You know where all those datasets are and you know where you want them to go, but how do you easily move your datasets from Kaggle into Google Colab without a lot of complicated madness?

Let me show you!

Discovering the joy that is Google Colab was definitely one of the smartest things I’ve done since getting started with deep learning, machine learning, and AI. Google Colab provides free GPU (for real!) to pretty much anyone who wants it. If you’re just getting started, you need to get on Colab! I wrote another article that covers getting set up in Colab for the first time, but getting Kaggle up and running in Colab really deserves its own article.


Photo by Oscar Söderlund on Unsplash

Although Colab is extremely user-friendly, there are a few details that you might want help with while getting yourself set up.

Kaggle, it turns out, is one of those details.

Kaggle needs a little finesse. A little love. However, if you’re after those sweet, sweet datasets, you want to get this working! It’s actually really simple; there are just a few easy steps you need to take. If you just want to view the code on GitHub and move on with your day (things can get a little…verbose…around here), you are welcome to do so!

Here’s the simplest way I’ve found to access the Kaggle data for the first time:

Getting Started

(One quick note: in order to be able to access the Kaggle data, you’ll need to be signed up with Kaggle (free!) and agree to the terms and conditions of the competition that you want to participate in.)

First, grab your token from Kaggle.

Go to your account page (the drop-down menu in the top right corner of the screen will take you there).


Then scroll down to API and hit “Create New API Token.”


That’s going to download a file called kaggle.json. Make sure you know where this file is! Maybe put it somewhere you can find it…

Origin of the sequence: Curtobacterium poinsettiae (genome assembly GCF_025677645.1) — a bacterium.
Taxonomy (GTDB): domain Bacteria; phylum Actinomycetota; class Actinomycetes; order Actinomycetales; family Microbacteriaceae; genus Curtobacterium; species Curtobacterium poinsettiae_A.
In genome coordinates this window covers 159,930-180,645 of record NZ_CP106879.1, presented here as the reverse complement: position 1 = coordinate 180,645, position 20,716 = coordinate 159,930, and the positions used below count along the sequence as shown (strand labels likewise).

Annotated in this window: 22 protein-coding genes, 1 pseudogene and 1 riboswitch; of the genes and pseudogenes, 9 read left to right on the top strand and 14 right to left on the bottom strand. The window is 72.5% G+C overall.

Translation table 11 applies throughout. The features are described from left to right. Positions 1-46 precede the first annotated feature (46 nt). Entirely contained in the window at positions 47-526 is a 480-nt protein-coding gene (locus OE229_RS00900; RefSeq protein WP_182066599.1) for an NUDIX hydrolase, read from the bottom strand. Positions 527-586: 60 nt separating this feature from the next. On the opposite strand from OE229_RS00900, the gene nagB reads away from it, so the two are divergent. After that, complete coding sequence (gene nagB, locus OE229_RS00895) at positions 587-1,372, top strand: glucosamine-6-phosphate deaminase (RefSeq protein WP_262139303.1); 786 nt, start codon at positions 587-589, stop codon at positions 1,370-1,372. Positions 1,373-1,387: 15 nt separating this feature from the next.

Just a suggestion.

Open the file and you’ll see something that looks a lot like this:


Have that thing handy for a future copy-and-paste!

Next, go to Colab and start a new notebook. I’m a big fan of getting up and running on GPU right away, and to do that, go to the “runtime” drop-down menu, select “change runtime type” and then select GPU in the “Hardware accelerator” drop-down menu. Then hit SAVE.


Next, you’ll want to install Kaggle. It’s almost exactly like installing it in your Jupyter Notebooks, but Colab wants an exclamation point at the beginning of your code. Just run:

!pip install kaggle

You can use !ls to check if you already have a folder called Kaggle, or just run

!mkdir .kaggle

to create one.

Next, you’ll want to run the cell below, but please pay attention to a couple of things:

  • there’s no exclamation point on this one
  • you definitely want to change the username and password to the ones you did that copy-and-paste on from your downloaded Kaggle file!
import json
token = {“username”:”YOUR-USER-NAME”,”key”:”SOME-VERY-LONG-STRING”}
with open('/content/.kaggle/kaggle.json', 'w') as file:
    json.dump(token, file)

I did a copy-and-paste when I ran this code and actually had a little trouble. I have no idea why, but I had to delete and re-type the single apostrophes in the code above to get that cell to run properly. If you’re popping an error code for no discernable reason, give that a try!

Next, run

!cp /content/.kaggle/kaggle.json ~/.kaggle/kaggle.json

and then

!kaggle config set -n path -v{/content}

You’ll get a warning that looks like this:


You can easily fix that by running:

!chmod 600 /root/.kaggle/kaggle.json

After that, you should be able to run

!kaggle datasets list

To access a list of Kaggle datasets.


If you’re looking for a specific dataset, you can run something like

!kaggle datasets list -s sentiment

in order to list, for example, datasets that include “sentiment” in their titles.


Now it’s time to start having real fun!

Downloading the Data

Go to Kaggle, find the dataset you want, and on that page, click the API button (it will copy the code automatically).


You’ll paste that code into your next cell, but make sure you add that exclamation point to the beginning of the cell and add -p /contentto clarify your path.

!kaggle datasets download -d kazanova/sentiment140 -p /content

To unzip your files, run

!unzip *.zip

Welcome to Data Town!!! Want to take a look? Try running:

import pandas as pd
d = pd.read_csv('training.1600000.processed.noemoticon.csv')

(substitute a filename in your dataset for the filename above, of course.)

Now get out there and create something amazing!


Photo by Fidel Fernando on Unsplash

If anyone out there does something seriously awesome with their newly-gotten data, I want to hear about it! Please let everyone know what you’ve created in the responses below.

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